I think this has been said upthread, but I agree that justice and mercy are concepts that have nobility on an individual level.
But on an institutional level, they lose meaning due to the complexities involved in the bureaucratic process. I applaud Karyn for doing what she’s doing but again that’s at her level, not at the level of the whole institution.
Isn’t this exactly why we have varying degrees of the same crime - and the punishment they deserve - in the eyes of our judicial system? For example, murder is reprehensible, but there is involuntary manslaughter, manslaughter, and anywhere from third degree to first degree murder. Each type carrries with it a sentence that is seasoned with a predetermined amount of mercy. A crime is a crime is a crime, the humanity exists in determining the punishment deserved for the same crime in different circumstances.
Well, it’s also been said (by not very nice people) that mercy is a sign of weakness. But mercy isn’t part of the legislative stage simply because that process is too far removed from its application. With each step between the moral outrage that spawns a law to that law’s actual application the judicial process becomes increasingly automated. I think it makes sense to have a heart at the very end of the process to ensure that the initial outrage is still the issue that season’s the judge’s sentence. Sort of like a quality control inspector at the end of a production line who makes sure the end product meets the planned specs.
Thanks, but I quit that job in 2000 because I was getting burned out. Politicians were driving me nuts. I could have worked with homeless people forever and I still do a lot of volunteer work but it’s mostly by serving on nonprofit boards of directors or at the individual level.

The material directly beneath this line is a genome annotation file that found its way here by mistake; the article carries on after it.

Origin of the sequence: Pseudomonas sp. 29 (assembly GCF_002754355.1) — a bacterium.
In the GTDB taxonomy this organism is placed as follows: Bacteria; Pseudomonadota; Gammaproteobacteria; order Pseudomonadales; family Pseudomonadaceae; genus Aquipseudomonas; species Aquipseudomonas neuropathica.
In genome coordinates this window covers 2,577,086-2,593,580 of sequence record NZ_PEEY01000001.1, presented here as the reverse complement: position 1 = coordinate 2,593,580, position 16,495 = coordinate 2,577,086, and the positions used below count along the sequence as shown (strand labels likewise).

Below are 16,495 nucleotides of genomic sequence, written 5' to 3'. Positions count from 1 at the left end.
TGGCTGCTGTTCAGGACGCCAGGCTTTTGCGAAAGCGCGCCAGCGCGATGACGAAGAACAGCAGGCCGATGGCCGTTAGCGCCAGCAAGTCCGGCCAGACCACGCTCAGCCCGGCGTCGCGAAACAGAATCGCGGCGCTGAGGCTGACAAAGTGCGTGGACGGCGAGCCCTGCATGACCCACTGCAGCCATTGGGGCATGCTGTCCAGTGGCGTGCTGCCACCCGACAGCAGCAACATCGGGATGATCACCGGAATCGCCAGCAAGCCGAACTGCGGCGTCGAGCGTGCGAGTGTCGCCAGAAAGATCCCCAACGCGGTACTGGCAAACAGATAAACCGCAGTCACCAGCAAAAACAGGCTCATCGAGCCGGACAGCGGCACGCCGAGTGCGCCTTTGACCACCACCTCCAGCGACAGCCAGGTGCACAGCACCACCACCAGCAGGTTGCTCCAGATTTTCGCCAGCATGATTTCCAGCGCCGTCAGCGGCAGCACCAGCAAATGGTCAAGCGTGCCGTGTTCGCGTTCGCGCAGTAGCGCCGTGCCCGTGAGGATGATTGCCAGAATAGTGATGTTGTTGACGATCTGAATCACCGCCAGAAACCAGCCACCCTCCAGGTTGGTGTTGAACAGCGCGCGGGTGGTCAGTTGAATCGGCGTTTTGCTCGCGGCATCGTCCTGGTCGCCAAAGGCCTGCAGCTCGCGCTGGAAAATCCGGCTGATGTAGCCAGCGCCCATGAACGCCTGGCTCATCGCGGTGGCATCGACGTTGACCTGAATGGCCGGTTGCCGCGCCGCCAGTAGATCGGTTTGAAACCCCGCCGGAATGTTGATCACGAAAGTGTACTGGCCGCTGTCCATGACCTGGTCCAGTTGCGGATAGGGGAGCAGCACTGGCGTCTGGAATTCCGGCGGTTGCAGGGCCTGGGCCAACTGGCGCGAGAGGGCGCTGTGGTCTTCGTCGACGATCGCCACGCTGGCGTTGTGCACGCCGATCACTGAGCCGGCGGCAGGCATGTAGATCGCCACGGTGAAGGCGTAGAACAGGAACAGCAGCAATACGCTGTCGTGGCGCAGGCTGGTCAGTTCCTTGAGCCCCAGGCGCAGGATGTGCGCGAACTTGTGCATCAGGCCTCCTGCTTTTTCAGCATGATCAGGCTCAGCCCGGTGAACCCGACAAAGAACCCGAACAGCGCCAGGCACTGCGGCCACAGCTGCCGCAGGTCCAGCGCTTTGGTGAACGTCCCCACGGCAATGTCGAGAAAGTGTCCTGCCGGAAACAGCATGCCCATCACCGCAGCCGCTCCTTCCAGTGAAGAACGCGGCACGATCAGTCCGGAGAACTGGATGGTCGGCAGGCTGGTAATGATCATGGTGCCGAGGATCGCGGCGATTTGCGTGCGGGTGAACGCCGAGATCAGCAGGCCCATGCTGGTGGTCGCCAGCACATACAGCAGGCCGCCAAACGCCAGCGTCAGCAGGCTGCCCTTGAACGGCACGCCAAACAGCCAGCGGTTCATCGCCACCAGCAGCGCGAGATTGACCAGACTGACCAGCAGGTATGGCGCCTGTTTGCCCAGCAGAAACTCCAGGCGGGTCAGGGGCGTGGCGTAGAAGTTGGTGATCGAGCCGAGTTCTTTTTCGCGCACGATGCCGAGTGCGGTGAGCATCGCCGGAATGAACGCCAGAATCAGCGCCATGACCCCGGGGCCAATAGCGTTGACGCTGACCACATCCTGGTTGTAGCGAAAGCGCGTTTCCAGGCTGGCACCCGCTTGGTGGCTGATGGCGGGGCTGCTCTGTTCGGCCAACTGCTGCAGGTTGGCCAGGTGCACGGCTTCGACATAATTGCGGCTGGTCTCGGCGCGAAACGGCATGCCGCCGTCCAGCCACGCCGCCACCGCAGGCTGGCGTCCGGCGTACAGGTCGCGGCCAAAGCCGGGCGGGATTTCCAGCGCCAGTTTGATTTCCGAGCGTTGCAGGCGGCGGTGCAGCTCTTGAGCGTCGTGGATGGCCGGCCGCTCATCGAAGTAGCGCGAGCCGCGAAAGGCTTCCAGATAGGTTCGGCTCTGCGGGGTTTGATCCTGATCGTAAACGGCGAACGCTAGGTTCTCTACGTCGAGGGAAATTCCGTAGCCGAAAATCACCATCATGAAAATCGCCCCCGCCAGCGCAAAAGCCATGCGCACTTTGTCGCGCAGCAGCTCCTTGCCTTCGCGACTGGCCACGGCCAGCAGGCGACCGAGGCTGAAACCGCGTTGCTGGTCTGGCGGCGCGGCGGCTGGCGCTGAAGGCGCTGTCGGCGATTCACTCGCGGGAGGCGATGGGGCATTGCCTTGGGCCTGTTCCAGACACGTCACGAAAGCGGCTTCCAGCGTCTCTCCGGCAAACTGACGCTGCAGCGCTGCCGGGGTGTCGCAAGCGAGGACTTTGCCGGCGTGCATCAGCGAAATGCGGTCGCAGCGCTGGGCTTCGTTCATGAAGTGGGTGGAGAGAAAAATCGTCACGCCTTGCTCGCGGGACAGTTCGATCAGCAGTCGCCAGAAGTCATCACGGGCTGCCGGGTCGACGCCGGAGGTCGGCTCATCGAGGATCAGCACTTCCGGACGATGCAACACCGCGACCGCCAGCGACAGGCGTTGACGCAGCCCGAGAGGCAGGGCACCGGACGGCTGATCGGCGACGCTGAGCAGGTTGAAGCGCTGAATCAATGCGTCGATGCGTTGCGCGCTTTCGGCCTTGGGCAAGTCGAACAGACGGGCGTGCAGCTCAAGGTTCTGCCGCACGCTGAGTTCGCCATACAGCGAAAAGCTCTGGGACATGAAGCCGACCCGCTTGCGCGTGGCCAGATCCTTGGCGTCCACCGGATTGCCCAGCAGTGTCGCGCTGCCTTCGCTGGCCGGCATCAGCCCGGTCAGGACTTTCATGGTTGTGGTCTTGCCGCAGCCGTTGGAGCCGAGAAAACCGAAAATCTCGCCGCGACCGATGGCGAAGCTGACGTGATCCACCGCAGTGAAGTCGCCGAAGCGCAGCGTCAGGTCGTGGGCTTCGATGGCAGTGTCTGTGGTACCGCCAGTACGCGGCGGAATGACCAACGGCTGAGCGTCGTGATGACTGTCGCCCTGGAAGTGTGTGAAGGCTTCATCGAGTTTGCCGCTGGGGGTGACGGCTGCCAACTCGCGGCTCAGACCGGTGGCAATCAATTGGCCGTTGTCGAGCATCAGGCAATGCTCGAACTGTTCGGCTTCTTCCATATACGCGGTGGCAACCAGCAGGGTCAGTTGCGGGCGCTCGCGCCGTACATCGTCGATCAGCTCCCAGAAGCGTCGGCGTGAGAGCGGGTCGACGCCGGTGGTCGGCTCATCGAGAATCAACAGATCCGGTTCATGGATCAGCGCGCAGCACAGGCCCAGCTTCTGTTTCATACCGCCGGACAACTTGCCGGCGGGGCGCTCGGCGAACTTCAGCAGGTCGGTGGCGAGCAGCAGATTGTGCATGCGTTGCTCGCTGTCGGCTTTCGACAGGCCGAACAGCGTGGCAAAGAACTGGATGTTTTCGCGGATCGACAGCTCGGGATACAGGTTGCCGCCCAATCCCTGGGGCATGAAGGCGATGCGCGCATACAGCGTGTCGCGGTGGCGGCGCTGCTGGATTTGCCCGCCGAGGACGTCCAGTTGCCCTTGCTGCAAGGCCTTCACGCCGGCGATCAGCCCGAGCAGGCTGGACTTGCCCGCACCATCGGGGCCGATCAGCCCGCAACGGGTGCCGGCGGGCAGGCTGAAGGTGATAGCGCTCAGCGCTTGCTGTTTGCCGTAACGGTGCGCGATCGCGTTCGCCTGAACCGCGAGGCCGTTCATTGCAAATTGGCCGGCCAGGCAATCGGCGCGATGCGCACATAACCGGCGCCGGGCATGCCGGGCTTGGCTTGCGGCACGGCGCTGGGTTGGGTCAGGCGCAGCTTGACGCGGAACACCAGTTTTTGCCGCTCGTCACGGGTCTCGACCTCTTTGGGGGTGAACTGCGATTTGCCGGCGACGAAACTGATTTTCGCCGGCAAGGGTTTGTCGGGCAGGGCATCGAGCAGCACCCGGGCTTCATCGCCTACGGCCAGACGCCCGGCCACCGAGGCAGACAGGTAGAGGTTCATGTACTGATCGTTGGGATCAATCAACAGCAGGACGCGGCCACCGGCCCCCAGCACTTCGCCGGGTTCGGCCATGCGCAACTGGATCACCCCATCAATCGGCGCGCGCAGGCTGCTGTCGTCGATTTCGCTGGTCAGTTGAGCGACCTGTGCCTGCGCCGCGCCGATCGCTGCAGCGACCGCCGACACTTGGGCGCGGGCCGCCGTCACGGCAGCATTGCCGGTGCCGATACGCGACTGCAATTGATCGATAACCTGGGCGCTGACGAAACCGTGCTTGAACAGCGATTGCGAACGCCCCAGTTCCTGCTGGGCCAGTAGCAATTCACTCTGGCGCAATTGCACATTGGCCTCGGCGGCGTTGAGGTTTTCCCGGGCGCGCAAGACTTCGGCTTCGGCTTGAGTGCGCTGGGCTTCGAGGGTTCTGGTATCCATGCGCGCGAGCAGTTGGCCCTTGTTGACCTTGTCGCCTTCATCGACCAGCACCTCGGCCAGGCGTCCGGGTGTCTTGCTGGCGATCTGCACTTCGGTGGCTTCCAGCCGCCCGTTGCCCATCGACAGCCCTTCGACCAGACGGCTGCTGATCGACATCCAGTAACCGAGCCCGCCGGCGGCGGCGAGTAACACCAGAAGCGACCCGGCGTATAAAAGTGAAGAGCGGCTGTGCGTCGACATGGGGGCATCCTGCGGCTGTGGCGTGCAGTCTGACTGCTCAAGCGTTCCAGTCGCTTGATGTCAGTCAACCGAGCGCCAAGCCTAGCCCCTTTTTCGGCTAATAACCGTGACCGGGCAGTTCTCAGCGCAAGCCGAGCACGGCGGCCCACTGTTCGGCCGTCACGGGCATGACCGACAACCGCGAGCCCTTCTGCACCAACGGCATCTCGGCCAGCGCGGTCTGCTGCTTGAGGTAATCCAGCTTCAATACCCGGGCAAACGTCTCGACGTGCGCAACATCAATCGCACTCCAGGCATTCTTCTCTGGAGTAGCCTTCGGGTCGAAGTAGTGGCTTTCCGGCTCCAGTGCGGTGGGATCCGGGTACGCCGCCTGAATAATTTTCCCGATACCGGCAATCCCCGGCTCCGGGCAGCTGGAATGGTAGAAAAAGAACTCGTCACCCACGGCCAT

It was easy for me to be merciful because I was at the top of the chain and could bend the rules at will, but more importantly I wasn’t tired and on the front lines dealing with petty problems all day long so that I could stay focused on the big picture of what the person needed to move past PITA status. If I made a bad call they were also the ones that were going to deal with the fallout. It was so much harder for the lower level staff to be merciful that when they did I found that far ‘mightier’ than any mercy that I could show. Most of them were homeless themselves and didn’t cut other homeless people much slack when it came to behavior. None of this would be practical or appropriate in a judicial process and I doubt that it could even translate into a large institutional environment where knowing the clients personally is impossible.
I’d agree with the poster that said that people who have less appear to share more. I think that once someone has faced true hunger with no access to food, exhaustion, hypothermia and constant fear they recognize it in others and step forward to help. On the nights that there weren’t going to be enough shelter beds for those on line they organized the line themselves so that families with children, seniors, disabled people and single women were at the front. There’s a different set of priorities at survival level.